There's hired help available as the NHL free agency season opens tomorrow, including some tempting top-end talent up front. In fact, while defenceman Jay Bouwmeester, 25, may be the unrestricted free agent with the biggest long-term upside, it's the forward position that provides the intrigue. The most interesting is Marian Hossa, who spurned a multi-year offer from Pittsburgh last summer to sign a one-year pact with Detroit - because he figured the Wings were his best chance to win a Stanley Cup. So close, Marian?so close.
Hossa, a dazzling skater and pure goalscorer who also hustles back and plays defence, is 0-for-2 in the past two cup finals; whoever signs him will receive a very motivated and talented player, if perhaps a somewhat tired one. Speculation has Hossa re-signing with the Wings, but only if Detroit find a way to balance a superstar-laden roster (Pavel Datsyuk, Henrik Zetterberg, Nicklas Lidstrom, Johan Franzen) with the NHL's $56.8million (Dh208m) salary cap.
If Hossa re-signs with the Wings or gets snapped up early, fear not, there's another Marian-monikered Slovak sniper to be had. But tread carefully, because this one scares easily and usually ends up injuring himself in the ensuing confusion. NHL general managers, meet Marian Gaborik. The Minnesota Wild's first-ever draft pick, third overall in 2000, might be the most natural goalscorer in the league - and yes, we've heard of Alex Ovechkin. Gaborik scored 13 goals in 17 games last season, 30 in 48 games in 2006-07 and 38 in 65 games in '05-06.
The problem with Gaborik, as you may have surmised, is his propensity for injury - his groin pops like a cheap balloon. When healthy, he's a 50-goal threat and one of the most electrifying skaters in the NHL. But only once in the past five seasons has he played more than 65 games in an 82-game schedule. They don't come with a bigger warning label than the one stuck on Gaborik's back - but this is the NHL, and at least one overzealous general manager is going to throw caution to the wind, and offer a multi-year deal.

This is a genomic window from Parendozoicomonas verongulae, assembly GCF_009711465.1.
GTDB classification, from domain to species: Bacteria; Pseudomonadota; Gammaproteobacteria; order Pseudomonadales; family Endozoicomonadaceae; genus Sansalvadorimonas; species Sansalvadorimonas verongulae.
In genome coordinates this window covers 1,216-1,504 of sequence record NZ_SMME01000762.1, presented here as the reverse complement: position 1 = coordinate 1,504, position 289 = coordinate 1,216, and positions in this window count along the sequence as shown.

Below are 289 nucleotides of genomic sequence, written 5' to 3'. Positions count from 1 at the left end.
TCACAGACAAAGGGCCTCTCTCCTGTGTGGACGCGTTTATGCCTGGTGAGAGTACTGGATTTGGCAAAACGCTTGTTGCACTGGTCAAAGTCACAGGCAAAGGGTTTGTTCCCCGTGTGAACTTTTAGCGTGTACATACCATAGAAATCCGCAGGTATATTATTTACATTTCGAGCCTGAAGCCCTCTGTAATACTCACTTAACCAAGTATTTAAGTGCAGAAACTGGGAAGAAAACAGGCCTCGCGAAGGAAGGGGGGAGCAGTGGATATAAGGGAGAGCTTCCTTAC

Another interesting option is the Sedin twins, the longtime Canucks doppelgangers and goal generators. Daniel, the shooter, and Henrik, the passer, would likely prefer to remain in Vancouver. They've reportedly offered to stay for the princely sum of $63m over 12 years - each, of course. The problem with the Sedins is they're not quite first-liners, but they're too good to be on the second line. For a general manager, it's difficult to justify spending top-line money on two guys who've never been able to synch up with a third (non-twin) linemate.
And there's still more help up front. Martin Havlat, who had an impressive play-off with Chicago, is looking for a new contract. Nik Antropov, persona non grata in Toronto for many seasons before finally realising his big-bodied potential, is a solid No 2 centre searching for a home. Mike Cammalleri can help any team's offence with his 30-goal, 80-point potential. And if you want to add an ex-Montreal Canadien, they're selling them off in bulk: Alexei Kovalev, Saku Koivu, Alex Tanguay and Robert Lang all appear to be on the move. And, for a cut-rate price that might really pay off, try this hat-trick of forwards: Steve Sullivan, Erik Cole and Michael Samuelsson.
Sullivan returned midway through last season after missing the previous two years with injury, Cole recaptured some of his lost form last season after being traded back to Carolina and Samuelsson is an underrated Wings forward who could break out if he receives a more prominent role. firstname.lastname@example.org